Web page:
The communications landscape has forever changed with the explosion of social and digital media. That explosion has meant that few communications plans are being developed without this sort of media factored into the program. We will save any editorial commentary on whether that change is good, and instead focus on the fact that these technologies offer communicators a unique way to reach key stakeholders. It is not about blasting people with a press release, or cold pitching reporters strictly because a tool said they covered your beat (though a fair bit of that still goes on), or even building a site and hoping people will come. No, the new age of communications is about creating content and engaging with stakeholders in a closer to 1:1 environment than ever before.
As social and digital media become more mainstream, so to does the volume of content that gets created. Consider for a moment that people and brands send almost 350 million tweets and share more than 684,000 bits of content on Facebook per day. People upload approximately 72 hours of video to YouTube every minute, and Google receives over two million search queries every minute.
You get the idea, right?
The changing communications landscape has also led to revolutionary changes in the world of market research. Those bits of content mentioned above are individual data points on how our customers behave. Unfortunately, not every market research professional is adopting this new form of research citing its lack of structure as a major drawback. Fortunately, that’s becoming a smaller group of individuals as progressive companies up and down the Fortune 500 list see mining digital and social data as an essential part of the marketing function.
That digital analytics function does not just happen. A lot of planning and thought go into creating such a team. Some of the elements may exist within your company, but many do not. So what does it take to build a best-in-class digital analytics function from scratch? There are five things that every organization should undertake:
Build Your Analytics Toolbox
One of the most common misconceptions about digital analytics is that everything revolves around a social media listening tool. Sure, having a quality listening tool is important, but it is only one part of the equation. If you are to truly build a high quality digital analytics function you should be looking at search analytics, content analytics, audience analytics and influencer analytics tools. Does this require you to do a little more due diligence? Yes, but unfortunately most of the data is in silos at this point, which requires a well-rounded toolbox.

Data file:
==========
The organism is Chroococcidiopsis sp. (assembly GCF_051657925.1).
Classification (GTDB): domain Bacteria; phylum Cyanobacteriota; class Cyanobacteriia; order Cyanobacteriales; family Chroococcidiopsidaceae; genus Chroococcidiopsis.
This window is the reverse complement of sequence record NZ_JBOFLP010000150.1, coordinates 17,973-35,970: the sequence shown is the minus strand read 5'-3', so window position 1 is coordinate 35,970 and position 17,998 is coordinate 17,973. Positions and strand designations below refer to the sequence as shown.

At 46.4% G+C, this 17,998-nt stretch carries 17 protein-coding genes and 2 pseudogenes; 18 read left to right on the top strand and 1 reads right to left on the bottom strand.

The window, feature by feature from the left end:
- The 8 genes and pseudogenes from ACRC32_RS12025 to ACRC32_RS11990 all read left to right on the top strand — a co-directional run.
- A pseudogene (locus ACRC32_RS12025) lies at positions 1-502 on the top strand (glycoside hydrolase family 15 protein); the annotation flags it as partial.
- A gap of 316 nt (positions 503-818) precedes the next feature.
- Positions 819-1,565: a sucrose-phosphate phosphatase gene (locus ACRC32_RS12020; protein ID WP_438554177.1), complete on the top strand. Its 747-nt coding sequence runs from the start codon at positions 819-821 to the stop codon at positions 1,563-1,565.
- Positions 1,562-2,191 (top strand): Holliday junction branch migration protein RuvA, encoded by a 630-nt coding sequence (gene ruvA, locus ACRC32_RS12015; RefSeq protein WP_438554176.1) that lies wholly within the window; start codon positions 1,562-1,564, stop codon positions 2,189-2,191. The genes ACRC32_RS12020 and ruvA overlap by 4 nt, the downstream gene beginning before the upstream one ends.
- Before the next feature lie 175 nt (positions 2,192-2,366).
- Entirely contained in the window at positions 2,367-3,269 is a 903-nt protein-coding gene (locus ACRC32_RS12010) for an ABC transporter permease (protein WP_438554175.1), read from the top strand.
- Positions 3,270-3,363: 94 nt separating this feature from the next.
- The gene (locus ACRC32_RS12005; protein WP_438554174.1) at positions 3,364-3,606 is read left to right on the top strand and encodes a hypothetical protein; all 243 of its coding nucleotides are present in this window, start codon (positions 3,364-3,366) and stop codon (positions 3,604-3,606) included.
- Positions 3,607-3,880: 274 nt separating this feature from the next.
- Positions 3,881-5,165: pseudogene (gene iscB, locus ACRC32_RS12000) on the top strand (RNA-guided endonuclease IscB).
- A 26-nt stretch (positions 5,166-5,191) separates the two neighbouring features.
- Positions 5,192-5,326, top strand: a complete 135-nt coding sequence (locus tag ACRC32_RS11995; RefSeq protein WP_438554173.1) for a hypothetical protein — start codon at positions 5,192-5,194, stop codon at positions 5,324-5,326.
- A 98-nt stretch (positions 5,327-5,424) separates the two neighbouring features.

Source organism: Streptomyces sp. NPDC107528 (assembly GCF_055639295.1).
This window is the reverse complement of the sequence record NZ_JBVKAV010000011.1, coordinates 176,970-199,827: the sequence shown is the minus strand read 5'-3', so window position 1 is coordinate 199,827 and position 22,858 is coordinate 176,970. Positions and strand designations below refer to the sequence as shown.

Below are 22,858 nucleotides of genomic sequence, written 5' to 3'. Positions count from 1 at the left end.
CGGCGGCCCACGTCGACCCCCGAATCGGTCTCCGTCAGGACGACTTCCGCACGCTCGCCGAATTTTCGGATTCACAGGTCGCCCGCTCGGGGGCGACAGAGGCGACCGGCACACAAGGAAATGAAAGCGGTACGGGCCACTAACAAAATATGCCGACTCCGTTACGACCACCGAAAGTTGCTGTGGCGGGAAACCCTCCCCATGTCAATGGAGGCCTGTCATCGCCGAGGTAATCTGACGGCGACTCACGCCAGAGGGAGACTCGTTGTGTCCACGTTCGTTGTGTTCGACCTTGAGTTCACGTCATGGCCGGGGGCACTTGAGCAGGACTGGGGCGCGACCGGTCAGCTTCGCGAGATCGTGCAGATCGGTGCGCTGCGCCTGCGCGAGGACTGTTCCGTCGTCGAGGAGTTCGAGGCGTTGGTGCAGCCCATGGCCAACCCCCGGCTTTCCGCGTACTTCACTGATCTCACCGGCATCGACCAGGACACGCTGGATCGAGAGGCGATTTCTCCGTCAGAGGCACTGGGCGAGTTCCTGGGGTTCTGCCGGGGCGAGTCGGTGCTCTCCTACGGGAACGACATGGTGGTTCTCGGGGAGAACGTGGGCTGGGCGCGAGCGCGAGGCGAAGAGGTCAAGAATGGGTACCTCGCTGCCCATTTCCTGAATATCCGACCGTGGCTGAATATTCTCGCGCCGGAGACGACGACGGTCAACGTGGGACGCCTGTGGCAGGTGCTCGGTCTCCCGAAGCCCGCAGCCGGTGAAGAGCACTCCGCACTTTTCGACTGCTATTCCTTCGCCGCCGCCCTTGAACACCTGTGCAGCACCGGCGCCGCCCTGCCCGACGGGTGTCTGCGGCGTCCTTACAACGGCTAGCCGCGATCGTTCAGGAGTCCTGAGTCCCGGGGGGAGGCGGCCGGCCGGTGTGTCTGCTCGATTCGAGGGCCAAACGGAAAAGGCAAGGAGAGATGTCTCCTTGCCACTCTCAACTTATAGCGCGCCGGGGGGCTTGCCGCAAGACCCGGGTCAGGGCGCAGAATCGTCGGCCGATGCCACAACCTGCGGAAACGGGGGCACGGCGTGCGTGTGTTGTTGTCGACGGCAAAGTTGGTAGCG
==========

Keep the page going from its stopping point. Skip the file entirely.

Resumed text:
Identify a Team Leader
To ask someone within the marketing function, or even at a brand level to take on the additional work required of a digital analytics program is unrealistic. You may have someone on your team already who may fit the bill, and that is great. The key is identifying that leader who can build the capability for you. Trying to build this capability as one person’s part-time job means it will not happen.
Build the Rest of the Team
After your leader is chosen the next step may be to hire people to support the leader. Keep in mind, though, that the number of people who have executed analytics programs for the Fortune 500 is very small so finding a larger team could prove challenging. Rather, your leader may need to rely on other interested team members as the function gets off the ground. That is a better scenario than relying on already strapped team members to lead the function and do their day jobs.
Develop Your Digital Data Use Cases
The most common digital data use case is for public relations and marketing, and that is totally fine. If you are using the data to inform communications planning or content development, you are off to a good start. In 2009, Ken Burbary and I developed the social analytics lifecycle to outline the process by which digital data could be used across the organization. We still feel that the biggest untapped opportunity in digital analytics is using it across customer service, product planning, strategic planning and human resources. To build that sort of program, however, the use cases must be developed. Several questions, including how insights will be developed for that group, will need to be answered before moving forward.
Determine Your Reporting Cadence
One of the biggest issues with digital data is its sheer volume. If you are working for a large brand there is a very good chance you will be inundated with information the first time that you turn on the “hose.” This is okay because not everything needs to be gathered at once. There will be some metrics that are better for annual reporting, while others will be better for more real-time reporting. Whatever the cadence, it should be spelled out before the program is launched.
In our new book, Digital Marketing Analytics: Making Sense of Consumer Data in a Digital World we go into more detail on each of these points. For now, it is important to know that building a digital analytics function is not easy. There is a dearth of quality analytics people currently looking for jobs. Achieving internal buy-in for this new type of research can be challenging. However, the explosion of digital media and the subsequent explosion of customer data have made building the function almost essential.
Want a chance to win a free copy of Chuck and Ken’s new book, Digital Marketing Analytics: Making Sense of Consumer Data in a Digital World? Simply tweet about this post using the hashtag #digitalanalyticsbook and we’ll choose 3 winners by the end of the week!